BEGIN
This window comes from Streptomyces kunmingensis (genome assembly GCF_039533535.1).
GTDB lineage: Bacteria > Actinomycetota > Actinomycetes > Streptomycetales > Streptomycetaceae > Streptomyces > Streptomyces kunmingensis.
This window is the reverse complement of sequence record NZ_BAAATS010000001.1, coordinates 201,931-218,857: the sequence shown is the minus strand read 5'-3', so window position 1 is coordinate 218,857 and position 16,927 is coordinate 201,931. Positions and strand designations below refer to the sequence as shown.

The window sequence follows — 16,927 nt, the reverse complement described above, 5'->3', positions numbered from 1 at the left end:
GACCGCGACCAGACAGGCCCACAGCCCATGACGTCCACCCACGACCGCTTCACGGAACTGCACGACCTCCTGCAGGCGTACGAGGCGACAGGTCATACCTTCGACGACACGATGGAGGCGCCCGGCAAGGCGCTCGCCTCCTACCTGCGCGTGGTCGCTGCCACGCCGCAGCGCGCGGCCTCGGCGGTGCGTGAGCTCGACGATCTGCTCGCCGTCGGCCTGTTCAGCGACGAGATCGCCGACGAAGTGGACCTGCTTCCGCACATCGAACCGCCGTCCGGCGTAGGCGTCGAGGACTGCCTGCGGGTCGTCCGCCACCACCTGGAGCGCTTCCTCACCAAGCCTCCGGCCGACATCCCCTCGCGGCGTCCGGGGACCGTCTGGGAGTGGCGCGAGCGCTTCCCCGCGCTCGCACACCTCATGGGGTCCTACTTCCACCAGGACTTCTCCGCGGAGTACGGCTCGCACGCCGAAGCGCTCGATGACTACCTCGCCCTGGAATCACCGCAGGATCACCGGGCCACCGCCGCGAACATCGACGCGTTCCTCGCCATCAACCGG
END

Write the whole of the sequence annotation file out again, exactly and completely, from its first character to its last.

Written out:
This window comes from Streptomyces kunmingensis (genome assembly GCF_039533535.1).
GTDB lineage: Bacteria > Actinomycetota > Actinomycetes > Streptomycetales > Streptomycetaceae > Streptomyces > Streptomyces kunmingensis.
This window is the reverse complement of sequence record NZ_BAAATS010000001.1, coordinates 201,931-218,857: the sequence shown is the minus strand read 5'-3', so window position 1 is coordinate 218,857 and position 16,927 is coordinate 201,931. Positions and strand designations below refer to the sequence as shown.

The window sequence follows — 16,927 nt, the reverse complement described above, 5'->3', positions numbered from 1 at the left end:
GACCGCGACCAGACAGGCCCACAGCCCATGACGTCCACCCACGACCGCTTCACGGAACTGCACGACCTCCTGCAGGCGTACGAGGCGACAGGTCATACCTTCGACGACACGATGGAGGCGCCCGGCAAGGCGCTCGCCTCCTACCTGCGCGTGGTCGCTGCCACGCCGCAGCGCGCGGCCTCGGCGGTGCGTGAGCTCGACGATCTGCTCGCCGTCGGCCTGTTCAGCGACGAGATCGCCGACGAAGTGGACCTGCTTCCGCACATCGAACCGCCGTCCGGCGTAGGCGTCGAGGACTGCCTGCGGGTCGTCCGCCACCACCTGGAGCGCTTCCTCACCAAGCCTCCGGCCGACATCCCCTCGCGGCGTCCGGGGACCGTCTGGGAGTGGCGCGAGCGCTTCCCCGCGCTCGCACACCTCATGGGGTCCTACTTCCACCAGGACTTCTCCGCGGAGTACGGCTCGCACGCCGAAGCGCTCGATGACTACCTCGCCCTGGAATCACCGCAGGATCACCGGGCCACCGCCGCGAACATCGACGCGTTCCTCGCCATCAACCGG